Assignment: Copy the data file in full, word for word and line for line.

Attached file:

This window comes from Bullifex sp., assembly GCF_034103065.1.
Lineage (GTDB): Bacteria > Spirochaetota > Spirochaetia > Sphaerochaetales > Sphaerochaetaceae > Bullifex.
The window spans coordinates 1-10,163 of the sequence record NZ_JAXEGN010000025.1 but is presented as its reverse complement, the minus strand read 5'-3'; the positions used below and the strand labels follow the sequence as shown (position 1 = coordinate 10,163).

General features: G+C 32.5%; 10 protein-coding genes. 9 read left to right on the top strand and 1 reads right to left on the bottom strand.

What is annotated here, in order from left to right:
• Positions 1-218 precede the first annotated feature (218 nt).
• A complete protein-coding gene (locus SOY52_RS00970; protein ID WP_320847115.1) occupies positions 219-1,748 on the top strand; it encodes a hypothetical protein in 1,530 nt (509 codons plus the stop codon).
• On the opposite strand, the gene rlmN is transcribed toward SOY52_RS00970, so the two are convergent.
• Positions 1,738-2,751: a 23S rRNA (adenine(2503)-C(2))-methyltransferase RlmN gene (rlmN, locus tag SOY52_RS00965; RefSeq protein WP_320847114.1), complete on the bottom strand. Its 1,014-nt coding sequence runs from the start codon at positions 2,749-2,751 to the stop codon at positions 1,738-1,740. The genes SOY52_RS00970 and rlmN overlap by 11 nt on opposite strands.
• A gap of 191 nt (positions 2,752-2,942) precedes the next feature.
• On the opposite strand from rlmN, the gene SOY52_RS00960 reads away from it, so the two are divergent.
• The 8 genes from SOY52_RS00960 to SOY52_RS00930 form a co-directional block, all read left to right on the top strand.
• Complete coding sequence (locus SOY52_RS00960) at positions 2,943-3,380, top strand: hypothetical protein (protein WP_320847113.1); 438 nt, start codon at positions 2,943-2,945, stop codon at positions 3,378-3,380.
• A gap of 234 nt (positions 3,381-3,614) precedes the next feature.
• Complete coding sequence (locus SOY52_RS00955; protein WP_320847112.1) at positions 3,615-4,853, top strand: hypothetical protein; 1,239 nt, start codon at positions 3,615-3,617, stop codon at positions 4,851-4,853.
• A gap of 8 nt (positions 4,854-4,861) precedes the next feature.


This window comes from Bullifex sp., assembly GCF_034103065.1.
Lineage (GTDB): Bacteria > Spirochaetota > Spirochaetia > Sphaerochaetales > Sphaerochaetaceae > Bullifex.
The window spans coordinates 1-10,163 of the sequence record NZ_JAXEGN010000025.1 but is presented as its reverse complement, the minus strand read 5'-3'; the positions used below and the strand labels follow the sequence as shown (position 1 = coordinate 10,163).

General features: G+C 32.5%; 10 protein-coding genes. 9 read left to right on the top strand and 1 reads right to left on the bottom strand.

What is annotated here, in order from left to right:
• Positions 1-218 precede the first annotated feature (218 nt).
• A complete protein-coding gene (locus SOY52_RS00970; protein ID WP_320847115.1) occupies positions 219-1,748 on the top strand; it encodes a hypothetical protein in 1,530 nt (509 codons plus the stop codon).
• On the opposite strand, the gene rlmN is transcribed toward SOY52_RS00970, so the two are convergent.
• Positions 1,738-2,751: a 23S rRNA (adenine(2503)-C(2))-methyltransferase RlmN gene (rlmN, locus tag SOY52_RS00965; RefSeq protein WP_320847114.1), complete on the bottom strand. Its 1,014-nt coding sequence runs from the start codon at positions 2,749-2,751 to the stop codon at positions 1,738-1,740. The genes SOY52_RS00970 and rlmN overlap by 11 nt on opposite strands.
• A gap of 191 nt (positions 2,752-2,942) precedes the next feature.
• On the opposite strand from rlmN, the gene SOY52_RS00960 reads away from it, so the two are divergent.
• The 8 genes from SOY52_RS00960 to SOY52_RS00930 form a co-directional block, all read left to right on the top strand.
• Complete coding sequence (locus SOY52_RS00960) at positions 2,943-3,380, top strand: hypothetical protein (protein WP_320847113.1); 438 nt, start codon at positions 2,943-2,945, stop codon at positions 3,378-3,380.
• A gap of 234 nt (positions 3,381-3,614) precedes the next feature.
• Complete coding sequence (locus SOY52_RS00955; protein WP_320847112.1) at positions 3,615-4,853, top strand: hypothetical protein; 1,239 nt, start codon at positions 3,615-3,617, stop codon at positions 4,851-4,853.
• A gap of 8 nt (positions 4,854-4,861) precedes the next feature.